LIS­TEN UP

Top tales from around the world are find­ing their way into a grow­ing num­ber of ears, writes Eric Ge­orge

The Weekend Australian - Review - - Feature -

If you had asked 10 peo­ple a year ago to name their favourite pod­cast, chances are they would all have named the same show: Se­rial. Ask 10 friends to­day and you’re likely to get 10 dif­fer­ent re­sponses. The defin­ing au­dio dy­namic of the past year has been the rapid growth of eas­ily avail­able high-qual­ity au­dio sto­ry­telling around the world. Ex­ist­ing broad­cast and print out­lets con­tinue to join an ar­ray of start-up com­pa­nies in em­brac­ing the po­ten­tial of so-called on-de­mand au­dio sto­ry­telling.

That pro­lif­er­a­tion has made it in­creas­ingly dif­fi­cult to keep track of the lat­est pod­casts. Here are a few of the high­lights from the past 12 months to catch up on over your sum­mer break.

Amer­i­can start-up Gim­let Me­dia en­trenched its rep­u­ta­tion this year as a leader in the field with a range of ex­cel­lent out­put, but noth­ing felt quite as fresh as Heavy­weight. Cana­dian ex­pat Jonathan Gold­stein spends each 40-minute episode try­ing to help a close friend or rel­a­tive work through a highly per­sonal prob­lem.

Each of the eight episodes feels sen­si­tive, hon­est and in­ti­mate. Gold­stein has a knack for draw­ing sur­pris­ing and hon­est re­flec­tions from his sub­jects, and al­low­ing his own neu­roses to bleed into the show with­out seem­ing self­ish. His quest to help an old friend re­cover a box set of CDs from mu­si­cian Moby is a par­tic­u­larly mem­o­rable episode.

An­other high­light from Gim­let this year came in a minis­eries that ran on one of the com­pany’s long­est run­ning shows: Re­ply All. In May, the pro­gram delved into the story of a pris­oner who im­prob­a­bly main­tained an ex­ten­sive blog while serv­ing a life sen­tence in­side a max­i­mum-se­cu­rity jail in Illi­nois.

On the In­side pro­vides a very raw, per­sonal in­sight into the lives of those within Amer­ica’s prison sys­tem. And as with Se­rial, it’s fas­ci­nat­ing to lis­ten to host Sruthi Pin­na­ma­neni de­velop a rap­port with a man con­victed of mur­der. At only four episodes, this doesn’t re­quire the in­vest­ment of time that many true crime dra­mas de­mand.

As for Se­rial, its sec­ond sea­son, fo­cus­ing on Amer­i­can sol­dier (and al­leged de­serter) Bowe Bergdahl, may have dis­ap­pointed in the wake of the pro­gram’s stel­lar de­but, but it’s still a very im­pres­sive piece of sto­ry­telling. Go in with fresh ears now that the dust has set­tled and en­joy the su­perb pro­duc­tion and ex­tremely thor­ough jour­nal­ism.

If you are af­ter sub­stan­tial sto­ry­telling that strikes a slightly lighter tone, check out The Real Thing, one of the many ex­cel­lent pod­casts launched by the ABC this year. Hosts Timothy Ni­cas­tri and Mike Wil­liams tell a di­verse ar­ray of very en­ter­tain­ing, and very Aus­tralian, sto­ries, from the ori­gins of Redgum’s Viet­nam War an­them I was Only 19 to the un­be­liev­able yet true tale of a li­on­ess that es­caped into western Syd­ney in 1995.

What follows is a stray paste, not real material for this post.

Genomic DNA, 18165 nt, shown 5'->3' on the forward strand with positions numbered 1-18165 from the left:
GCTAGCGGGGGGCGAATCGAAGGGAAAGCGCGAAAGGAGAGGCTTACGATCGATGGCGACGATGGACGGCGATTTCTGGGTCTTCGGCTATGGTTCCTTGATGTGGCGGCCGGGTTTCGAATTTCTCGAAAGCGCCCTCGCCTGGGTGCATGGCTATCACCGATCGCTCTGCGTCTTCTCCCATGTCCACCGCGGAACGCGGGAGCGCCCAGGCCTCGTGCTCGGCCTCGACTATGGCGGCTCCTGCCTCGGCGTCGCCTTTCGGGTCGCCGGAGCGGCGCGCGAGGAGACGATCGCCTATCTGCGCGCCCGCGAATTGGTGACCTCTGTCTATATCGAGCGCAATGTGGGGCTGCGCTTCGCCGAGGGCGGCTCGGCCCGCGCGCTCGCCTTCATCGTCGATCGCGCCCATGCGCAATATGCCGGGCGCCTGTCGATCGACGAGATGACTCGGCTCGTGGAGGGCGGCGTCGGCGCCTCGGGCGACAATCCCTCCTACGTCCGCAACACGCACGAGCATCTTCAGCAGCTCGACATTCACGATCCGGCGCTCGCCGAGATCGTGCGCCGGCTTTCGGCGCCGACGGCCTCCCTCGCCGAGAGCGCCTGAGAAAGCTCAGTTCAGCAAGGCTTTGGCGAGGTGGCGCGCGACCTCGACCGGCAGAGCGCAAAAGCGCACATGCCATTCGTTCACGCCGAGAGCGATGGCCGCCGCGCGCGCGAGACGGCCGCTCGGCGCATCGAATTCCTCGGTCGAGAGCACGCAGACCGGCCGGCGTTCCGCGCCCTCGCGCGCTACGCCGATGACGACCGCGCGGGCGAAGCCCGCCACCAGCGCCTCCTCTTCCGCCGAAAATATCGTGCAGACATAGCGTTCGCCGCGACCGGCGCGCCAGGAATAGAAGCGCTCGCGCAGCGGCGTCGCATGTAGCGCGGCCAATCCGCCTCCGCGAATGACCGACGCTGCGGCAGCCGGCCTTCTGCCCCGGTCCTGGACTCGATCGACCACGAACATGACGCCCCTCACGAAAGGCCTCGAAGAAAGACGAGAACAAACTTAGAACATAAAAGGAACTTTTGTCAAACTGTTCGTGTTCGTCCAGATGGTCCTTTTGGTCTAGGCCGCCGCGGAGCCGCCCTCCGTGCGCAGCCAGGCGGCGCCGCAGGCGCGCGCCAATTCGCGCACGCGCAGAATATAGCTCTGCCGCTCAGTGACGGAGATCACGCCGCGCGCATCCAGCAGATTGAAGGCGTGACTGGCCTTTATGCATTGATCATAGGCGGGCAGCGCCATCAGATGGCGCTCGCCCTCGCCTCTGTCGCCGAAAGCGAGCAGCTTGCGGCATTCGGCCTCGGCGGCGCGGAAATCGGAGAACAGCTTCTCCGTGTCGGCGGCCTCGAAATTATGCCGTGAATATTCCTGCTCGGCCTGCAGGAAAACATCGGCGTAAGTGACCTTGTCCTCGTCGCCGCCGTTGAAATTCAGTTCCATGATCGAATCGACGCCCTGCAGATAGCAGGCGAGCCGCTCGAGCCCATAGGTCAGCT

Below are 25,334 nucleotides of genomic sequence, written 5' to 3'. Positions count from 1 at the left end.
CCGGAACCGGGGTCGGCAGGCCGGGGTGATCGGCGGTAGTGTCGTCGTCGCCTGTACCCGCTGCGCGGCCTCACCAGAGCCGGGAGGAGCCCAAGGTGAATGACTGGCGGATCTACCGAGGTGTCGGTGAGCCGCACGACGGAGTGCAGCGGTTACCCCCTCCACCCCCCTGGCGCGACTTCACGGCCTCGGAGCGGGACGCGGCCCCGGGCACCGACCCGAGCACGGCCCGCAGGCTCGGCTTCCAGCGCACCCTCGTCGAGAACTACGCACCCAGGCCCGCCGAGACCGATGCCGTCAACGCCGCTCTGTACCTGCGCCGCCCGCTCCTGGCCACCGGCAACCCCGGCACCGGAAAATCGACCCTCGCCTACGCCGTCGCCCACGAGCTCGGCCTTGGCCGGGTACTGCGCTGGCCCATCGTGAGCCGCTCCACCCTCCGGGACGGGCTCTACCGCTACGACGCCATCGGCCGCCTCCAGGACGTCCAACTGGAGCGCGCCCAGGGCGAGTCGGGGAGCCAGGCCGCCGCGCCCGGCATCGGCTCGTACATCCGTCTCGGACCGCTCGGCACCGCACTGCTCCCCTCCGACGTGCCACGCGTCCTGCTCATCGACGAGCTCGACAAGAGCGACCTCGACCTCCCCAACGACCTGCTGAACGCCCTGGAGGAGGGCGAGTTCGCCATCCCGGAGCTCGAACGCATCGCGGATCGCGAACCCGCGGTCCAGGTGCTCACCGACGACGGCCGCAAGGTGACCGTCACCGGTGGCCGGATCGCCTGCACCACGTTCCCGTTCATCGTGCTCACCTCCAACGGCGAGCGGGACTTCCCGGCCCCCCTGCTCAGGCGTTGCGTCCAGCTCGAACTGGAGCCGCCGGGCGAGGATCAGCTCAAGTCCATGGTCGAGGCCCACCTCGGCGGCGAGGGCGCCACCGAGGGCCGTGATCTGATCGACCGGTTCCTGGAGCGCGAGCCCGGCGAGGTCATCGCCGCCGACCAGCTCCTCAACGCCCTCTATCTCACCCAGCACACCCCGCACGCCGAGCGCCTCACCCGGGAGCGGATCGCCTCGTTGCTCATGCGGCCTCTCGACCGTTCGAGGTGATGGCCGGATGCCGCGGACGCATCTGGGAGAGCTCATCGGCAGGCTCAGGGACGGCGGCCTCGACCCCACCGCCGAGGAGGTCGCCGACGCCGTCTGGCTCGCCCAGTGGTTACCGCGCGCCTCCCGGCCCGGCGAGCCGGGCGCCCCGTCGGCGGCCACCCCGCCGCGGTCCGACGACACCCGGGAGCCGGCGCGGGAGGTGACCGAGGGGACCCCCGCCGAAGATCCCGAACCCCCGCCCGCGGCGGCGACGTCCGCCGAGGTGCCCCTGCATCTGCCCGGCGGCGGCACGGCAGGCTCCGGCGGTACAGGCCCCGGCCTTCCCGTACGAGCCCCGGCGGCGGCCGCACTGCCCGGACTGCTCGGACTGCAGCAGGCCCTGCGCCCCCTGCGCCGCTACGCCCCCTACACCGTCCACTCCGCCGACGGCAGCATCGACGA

The magic of The Real Thing lies in its lively, imag­i­na­tive pro­duc­tion. The use of sound ef­fects and mu­sic in au­dio is a very chal­leng­ing thing to nail; even slight misses turn lav­ish pod­casts into tacky mis­takes. There are no such prob­lems here, as each episode sings with high­qual­ity de­sign.

US pub­lic ra­dio sta­tion WNYC’s Ra­di­o­lab has been enor­mously in­flu­en­tial in the imag­i­na­tive use of sound in au­dio sto­ry­telling. The show had an­other phe­nom­e­nal year, and pro­vides a deep cat­a­logue of doc­u­men­taries to work through. A great place to start is the very chal­leng­ing but fas­ci­nat­ing episode Play­ing God, which looks into the eth­i­cal dilemma of triage. When a dis­as­ter strikes a hospi­tal, how do you de­cide who gets to live or die?

At the other end of the spec­trum lie shows such as Ear­wolf’s Beau­ti­ful Sto­ries from Anony­mous Peo­ple. Dur­ing each episode, co­me­dian Chris Gethard takes a call from an anony­mous par­tic­i­pant, and isn’t al­lowed to hang up for an hour.

This is the po­lar op­po­site of the ABC’s ex­cel­lent Con­ver­sa­tions with Richard Fi­dler; Gethard’s is a messy in­ter­view style, where he es­sen­tially plays ther­a­pist on live ra­dio. But that messi­ness is what makes the show ex­cit­ing. True mo­ments of sur­prise are born from the fact that no one in­volved knows where the con­ver­sa­tion is head­ing.

The Aus­tralian has also pro­duced a num­ber of ex­cit­ing pod­cast se­ries this year. The Walk­ley Award-win­ning Bowrav­ille is a six-episode in­ves­ti­ga­tion of the 25-year-old un­solved mur­ders of three Abo­rig­i­nal chil­dren. Bal­larat’s Chil­dren tells the back­story of the po­lice coverup that al­lowed pe­dophilia to flour­ish in the Catholic churches of western Vic­to­ria.

Cre­ative Ten­sion is a se­ries of in­ter­views about Aus­tralian art and cul­ture, hosted by Michaela Boland.

For the rapidly grow­ing au­di­ence of pod­cast lis­ten­ers, this year is de­scribed quite ac­cu­rately by the most tired po­lit­i­cal joke of the year: “There never has been a more ex­cit­ing time.”

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